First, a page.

The Digital Divide: Can Small Banks Keep Pace?

The positive impact of a strong digital offering has pushed satisfaction levels for the largest banks above all other sized organizations for the first time ever.

Subscribe TodayAccording to the 2016 U.S. Retail Banking Customer Satisfaction Study published by , the six largest banks (Bank of America, Citigroup, JPMorgan Chase, PNC Financial, U.S. Bancorp and Wells Fargo) have taken the lead in customer satisfaction for the first time ever. The primary reasons include better consumer-facing technology and better in-person interactions, as well as the impact of positive performance scores from Millennials, emerging affluent consumers and minorities.

The research, based on detailed surveys of 20,000 banking consumers, evaluated the performance of retail banking organizations classified as Big Banks (assets of $180 billion or more), Regional Banks (assets of $33 billion – $180 billion) and Midsize Banks (assets of $2 billion-$33 billion).

The highlights of the report are included below.

Big Banks Take the Lead for the First Time

As shown below, the biggest banks, while improving their satisfaction scores over time, have always trailed small and mid-sized banks in overall customer satisfaction. But since 2012, the biggest banks have improved their satisfaction scores by 50 points (to 793 on a 100 point index) to close the initial 40 point gap and achieve the highest overall satisfaction scores of all categories of retail banks.

According to , vice president of the financial services practice at J.D. Power, “This improvement could be the result of significant focus and investment by the larger banks on all digital and non-digital components that combine for an improved customer experience.”


Big Banks Do Best With Millennials, Emerging Affluent and Minorities

While the big banks have outpaced small and mid-sized banks by improving satisfaction with every generational and income category of consumer (as shown below), they still lag small and mid-sized banks with Boomers, Pre-Boomers and the affluent consumer. The real appeal of the biggest banks is with Millennials, emerging affluent and minorities (specifically black/African-American, Latino/Hispanic and Asian/Asian-American).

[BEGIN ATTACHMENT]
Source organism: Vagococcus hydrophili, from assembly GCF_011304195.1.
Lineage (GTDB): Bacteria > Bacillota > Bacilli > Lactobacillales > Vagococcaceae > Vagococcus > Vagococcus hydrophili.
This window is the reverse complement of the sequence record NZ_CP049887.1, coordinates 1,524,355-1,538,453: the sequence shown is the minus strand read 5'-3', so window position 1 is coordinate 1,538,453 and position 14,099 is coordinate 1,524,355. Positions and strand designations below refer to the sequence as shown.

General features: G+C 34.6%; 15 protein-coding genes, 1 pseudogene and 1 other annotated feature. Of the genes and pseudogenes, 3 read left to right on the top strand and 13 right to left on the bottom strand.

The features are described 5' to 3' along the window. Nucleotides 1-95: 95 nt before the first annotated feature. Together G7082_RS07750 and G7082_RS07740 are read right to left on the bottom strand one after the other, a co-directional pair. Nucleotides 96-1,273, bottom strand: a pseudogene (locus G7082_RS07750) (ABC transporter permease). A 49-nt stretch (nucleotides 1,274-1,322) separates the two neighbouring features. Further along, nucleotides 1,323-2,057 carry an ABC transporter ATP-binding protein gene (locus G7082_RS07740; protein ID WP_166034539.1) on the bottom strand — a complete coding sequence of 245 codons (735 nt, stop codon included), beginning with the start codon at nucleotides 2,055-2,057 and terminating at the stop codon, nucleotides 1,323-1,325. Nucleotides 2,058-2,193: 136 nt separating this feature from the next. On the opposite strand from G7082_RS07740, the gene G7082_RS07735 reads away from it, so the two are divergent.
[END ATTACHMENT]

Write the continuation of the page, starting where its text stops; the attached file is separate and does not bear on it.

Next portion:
Big Banks Do Digital Best

The impact of digital technologies on customer satisfaction continues to be apparent in JD Power Customer Satisfaction surveys. In 2015, there was a noticeable decline in the online and mobile banking satisfaction levels for the biggest banks, attributed to the increasing expectations of digital consumers going unmet.

Continued heavy investment in digital channels by the biggest banks was rewarded in this most recent survey, however, with the top six banks showing significant improvements in all digital categories. The Big Banks scored highest in online satisfaction (839), mobile (858) and ATM (841) interactions in the most recent study.

The inability for the majority of regional and mid-sized banks to keep pace with investment in digital technology became more apparent in the most recent survey, with online, mobile and ATM satisfaction levels all being below 2015 levels. In fact, it is possible that the prioritization of investment in the mobile channel has had the most significant impact on mid-sized banks, where the lowest satisfaction in four years is seen for both online and ATM channels.




Digital Banking Satisfaction Halo Effect

When reviewing all of the components of customer satisfaction, there could be a positive “halo effect” from the improvement in the digital channel satisfaction levels. For instance, JD Power found that there have been significant improvements in satisfaction in the areas of problem resolution, account information and fees compared to regional and mid-sized banks.

Alternatively, the satisfaction with facilities, product offerings and transaction activities have all decreased over the last four years for the smallest banks in the study. Finally, there is evidence that the impact of a strong digital offering can also impact in-person satisfaction ratings, according to JD Power.